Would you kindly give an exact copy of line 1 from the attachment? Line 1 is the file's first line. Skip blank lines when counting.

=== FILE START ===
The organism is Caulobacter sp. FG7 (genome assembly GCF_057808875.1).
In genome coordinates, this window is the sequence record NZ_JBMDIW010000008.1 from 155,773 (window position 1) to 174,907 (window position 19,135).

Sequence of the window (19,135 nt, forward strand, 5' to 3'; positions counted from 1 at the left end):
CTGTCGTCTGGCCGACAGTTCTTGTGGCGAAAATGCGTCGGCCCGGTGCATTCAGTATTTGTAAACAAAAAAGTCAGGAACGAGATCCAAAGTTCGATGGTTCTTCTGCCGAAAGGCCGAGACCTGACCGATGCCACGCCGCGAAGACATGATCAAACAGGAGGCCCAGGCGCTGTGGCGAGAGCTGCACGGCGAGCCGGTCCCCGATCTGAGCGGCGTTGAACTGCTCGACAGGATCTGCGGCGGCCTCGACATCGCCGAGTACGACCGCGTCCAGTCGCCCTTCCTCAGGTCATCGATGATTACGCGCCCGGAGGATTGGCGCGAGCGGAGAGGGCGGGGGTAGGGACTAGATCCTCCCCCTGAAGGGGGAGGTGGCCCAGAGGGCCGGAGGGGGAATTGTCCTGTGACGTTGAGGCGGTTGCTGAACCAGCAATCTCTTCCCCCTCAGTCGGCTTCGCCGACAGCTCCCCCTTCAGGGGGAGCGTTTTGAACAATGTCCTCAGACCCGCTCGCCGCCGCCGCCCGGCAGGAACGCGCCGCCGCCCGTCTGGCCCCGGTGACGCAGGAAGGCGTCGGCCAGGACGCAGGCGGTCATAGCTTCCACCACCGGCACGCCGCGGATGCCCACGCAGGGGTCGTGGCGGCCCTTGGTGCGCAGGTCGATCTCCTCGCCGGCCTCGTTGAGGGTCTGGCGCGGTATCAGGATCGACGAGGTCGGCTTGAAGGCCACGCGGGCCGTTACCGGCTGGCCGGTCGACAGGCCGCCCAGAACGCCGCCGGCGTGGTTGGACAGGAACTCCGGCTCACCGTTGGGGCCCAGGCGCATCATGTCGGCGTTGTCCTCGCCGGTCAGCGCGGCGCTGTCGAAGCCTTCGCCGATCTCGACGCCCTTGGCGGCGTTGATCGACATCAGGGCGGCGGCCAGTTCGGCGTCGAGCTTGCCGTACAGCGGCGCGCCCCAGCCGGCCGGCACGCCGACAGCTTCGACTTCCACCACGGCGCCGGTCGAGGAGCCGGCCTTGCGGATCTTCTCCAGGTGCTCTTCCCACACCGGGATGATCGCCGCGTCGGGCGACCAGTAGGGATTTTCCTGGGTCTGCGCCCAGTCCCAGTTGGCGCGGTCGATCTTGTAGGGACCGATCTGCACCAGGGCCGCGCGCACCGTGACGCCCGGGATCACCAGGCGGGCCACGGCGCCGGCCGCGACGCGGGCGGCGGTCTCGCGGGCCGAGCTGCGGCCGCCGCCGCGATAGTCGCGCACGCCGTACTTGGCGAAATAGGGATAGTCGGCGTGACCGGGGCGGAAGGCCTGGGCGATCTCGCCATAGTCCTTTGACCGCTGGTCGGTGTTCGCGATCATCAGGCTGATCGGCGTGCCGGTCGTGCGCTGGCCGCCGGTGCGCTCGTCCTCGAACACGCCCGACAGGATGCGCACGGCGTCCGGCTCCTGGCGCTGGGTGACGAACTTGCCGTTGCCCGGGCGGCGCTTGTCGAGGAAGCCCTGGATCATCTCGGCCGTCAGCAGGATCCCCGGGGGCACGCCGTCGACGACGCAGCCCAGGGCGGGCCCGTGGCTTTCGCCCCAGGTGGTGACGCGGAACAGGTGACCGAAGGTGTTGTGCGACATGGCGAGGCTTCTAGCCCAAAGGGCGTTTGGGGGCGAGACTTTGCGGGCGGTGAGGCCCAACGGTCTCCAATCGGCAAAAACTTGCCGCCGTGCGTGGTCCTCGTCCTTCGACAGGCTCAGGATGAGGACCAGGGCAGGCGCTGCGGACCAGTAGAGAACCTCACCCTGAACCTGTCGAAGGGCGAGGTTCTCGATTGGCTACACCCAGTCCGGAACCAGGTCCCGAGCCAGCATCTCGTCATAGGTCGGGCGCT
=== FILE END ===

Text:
The organism is Caulobacter sp. FG7 (genome assembly GCF_057808875.1).